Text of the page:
What Didn’t Work

• [ccProd]Judge’s Familiar[/ccprod] is still a miserable Magic card under most circumstances. It remains a necessary evil in Mono-U Devotion and here we can do better. It does play well against Mono-Black and both [ccProd]Spear of Heliod[/ccProd] and [ccProd]Ephara[/ccProd] make it slightly better, but in the end you’re still playing a 1/1 flying creature in your deck. I like having one or two as additional one-drops since they do provide some action and are good against black decks, but they definitely don’t deserve four starting roles in this deck.

• [ccProd]Brave the Elements[/ccProd] lands on the crap side more often than the game-winning side in this deck. I don’t mind having it as an option, but drawing two is complete misery. My other issue is that often times against control game one you can’t afford to draw this when digging for another planeswalker or Ephara to keep the gravy train flowing. This will be going down to one and possibly could be cut altogether as some of my other builds have done. It is wacky coco puffs bonkers in the mirror though which could become a pressing concern over the next few weeks.

• While the curve-out draws will win games, everything under three mana is borderline irrelevant after turn five in this format. [ccProd]Imposing Sovereign[/ccProd] holds value the best since it could potentially buy another attack phase down the line, but otherwise you suffer from the same issues befalling all aggressive decks. You have 12-16 cards that just stop being relevant and are best used as devotion and cycling via Ephara.

• The deck needs a big finish when going into the controlling route, which means sometimes you get dragged into a long game where you can’t reach devotion to attack with Ephara and your Elspeth’s get picked off. Heliod and [ccProd]Archangel of Thune[/ccProd] are my immediate considerations for late-game help that can turn a game around. It may be correct to just run a singleton [ccProd]Aetherling[/ccProd] in the sideboard, but I think that’s likely incorrect unless we plan on a complete transformation post-board.

• We lack answers to [ccProd]Blood Baron of Vizkopa[/ccProd] when BW is getting more popular. It’ll only get worse if Daniel Unwin’s PTQ winning list catches on—UW Control splashing a set of Blood Baron and Doom Blade in the sideboard.

Here’s how I want to tweak the deck after battling with it.

[ccdeck]4 Hallowed Fountain
4 Temple of Enlightenment
3 Azorius Guildgate
3 Mutavault
1 Island
10 Plains
1 Brave the Elements
4 Soldier of the Pantheon
1 Judge’s Familiar
4 Precinct Captain
3 Imposing Sovereign
3 Brimaz, King of Oreskos
3 Boros Reckoner
4 Detention Sphere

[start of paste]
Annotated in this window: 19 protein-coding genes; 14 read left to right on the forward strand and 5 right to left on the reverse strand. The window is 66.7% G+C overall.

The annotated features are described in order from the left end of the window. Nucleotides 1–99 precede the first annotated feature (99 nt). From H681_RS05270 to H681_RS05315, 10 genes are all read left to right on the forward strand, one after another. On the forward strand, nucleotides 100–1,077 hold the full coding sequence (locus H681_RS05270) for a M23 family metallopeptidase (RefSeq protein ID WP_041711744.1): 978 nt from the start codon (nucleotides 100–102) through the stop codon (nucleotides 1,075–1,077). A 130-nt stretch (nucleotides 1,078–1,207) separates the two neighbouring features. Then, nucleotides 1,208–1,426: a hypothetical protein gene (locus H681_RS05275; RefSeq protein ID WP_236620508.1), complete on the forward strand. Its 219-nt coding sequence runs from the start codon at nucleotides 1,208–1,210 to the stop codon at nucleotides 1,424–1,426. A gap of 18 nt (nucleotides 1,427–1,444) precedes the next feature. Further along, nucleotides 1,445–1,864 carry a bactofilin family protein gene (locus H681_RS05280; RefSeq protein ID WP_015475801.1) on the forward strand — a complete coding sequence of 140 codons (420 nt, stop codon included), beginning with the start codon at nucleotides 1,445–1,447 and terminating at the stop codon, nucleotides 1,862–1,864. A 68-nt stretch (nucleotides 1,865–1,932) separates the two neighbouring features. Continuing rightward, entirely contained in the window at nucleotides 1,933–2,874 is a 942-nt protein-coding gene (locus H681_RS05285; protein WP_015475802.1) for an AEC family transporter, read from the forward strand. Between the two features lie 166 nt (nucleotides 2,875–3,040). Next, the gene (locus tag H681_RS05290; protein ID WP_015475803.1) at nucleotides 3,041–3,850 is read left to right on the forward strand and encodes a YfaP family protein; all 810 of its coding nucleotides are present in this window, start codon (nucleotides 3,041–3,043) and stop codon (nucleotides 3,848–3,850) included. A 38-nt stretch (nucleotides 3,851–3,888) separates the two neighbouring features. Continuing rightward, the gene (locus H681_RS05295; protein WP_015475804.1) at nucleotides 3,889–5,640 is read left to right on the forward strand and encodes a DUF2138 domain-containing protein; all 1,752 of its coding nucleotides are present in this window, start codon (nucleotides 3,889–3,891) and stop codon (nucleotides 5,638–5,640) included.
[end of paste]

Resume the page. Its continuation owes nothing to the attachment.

2 Spear of Heliod
3 Ephara, God of the Polis
2 Jace, Architect of Thought
1 Lavinia of the Tenth
2 Archangel of Thune
2 Elspeth, Sun’s Champion
—–Sideboard—–
1 Syncopate
2 Essence Scatter
2 Rapid Hybridization
2 Glare of Heresy
1 Revoke Existence
2 Supreme Verdict
1 Domestication
1 Lavinia of the Tenth
1 Boros Reckoner
1 Elspeth, Sun’s Champion
1 Jace, Architect of Thought[/ccdeck]

I talked with Caleb about [ccProd]Rapid Hybridization[/ccProd], and the general idea was that we weren’t beating it even if we blasted it. I don’t disagree that hitting a Blood Baron with Rapid still leaves us in an awkward spot, but it feels a lot better than just getting crushed outright. Another Elspeth may also help by giving us another planeswalker and way to deal with Blood Baron coming out of BW Control.

Moving forward, I could see continuing to bash this deck against the format and continuing to tweak it, especially my sideboard. I definitely think there’s room for improvement in my sideboarding plans and a few tweaks to the sideboard could make this one of the best post-board decks in the format. For right now these are my current plans with the caveat that they will most certainly change moving forward.

Sideboarding

MBC

Remove:
2 [ccProd]Archangel of Thune[/ccProd]

Add:
1 [ccProd]Jace, Architect of Thought[/ccProd] 1 [ccProd]Elspeth, Sun’s Champion[/ccProd]

BW Control

Remove:
1 [ccProd]Brave the Elements[/ccProd] 1 [ccProd]Detention Sphere[/ccProd] 4 [ccProd]Soldier of the Pantheon[/ccProd]

Add:
2 [ccProd]Rapid Hybridization[/ccProd] 2 [ccProd]Essence Scatter[/ccProd] 1 [ccProd]Jace, Architect of Thought[/ccProd] 1 [ccProd]Elspeth, Sun’s Champion[/ccProd]

UW Control

Remove:
4 [ccProd]Soldier of the Pantheon[/ccProd] 1 [ccProd]Brave the Elements[/ccProd] 1 [ccProd]Judge’s Familiar[/ccProd]

Add:
2 [ccProd]Glare of Heresy[/ccProd] 1 [ccProd]Revoke Existence[/ccProd] 1 [ccProd]Jace, Architect of Thought[/ccProd] 1 [ccProd]Elspeth, Sun’s Champion[/ccProd] 1 [ccProd]Syncopate[/ccProd]

Mono-Blue

Remove:
4 [ccProd]Soldier of the Pantheon[/ccProd] 1 [ccProd]Brave the Elements[/ccProd] 1 [ccProd]Judge’s Familiar[/ccProd] 1 [ccProd]Imposing Sovereign[/ccProd] 1 [ccProd]Spear of Heliod[/ccProd]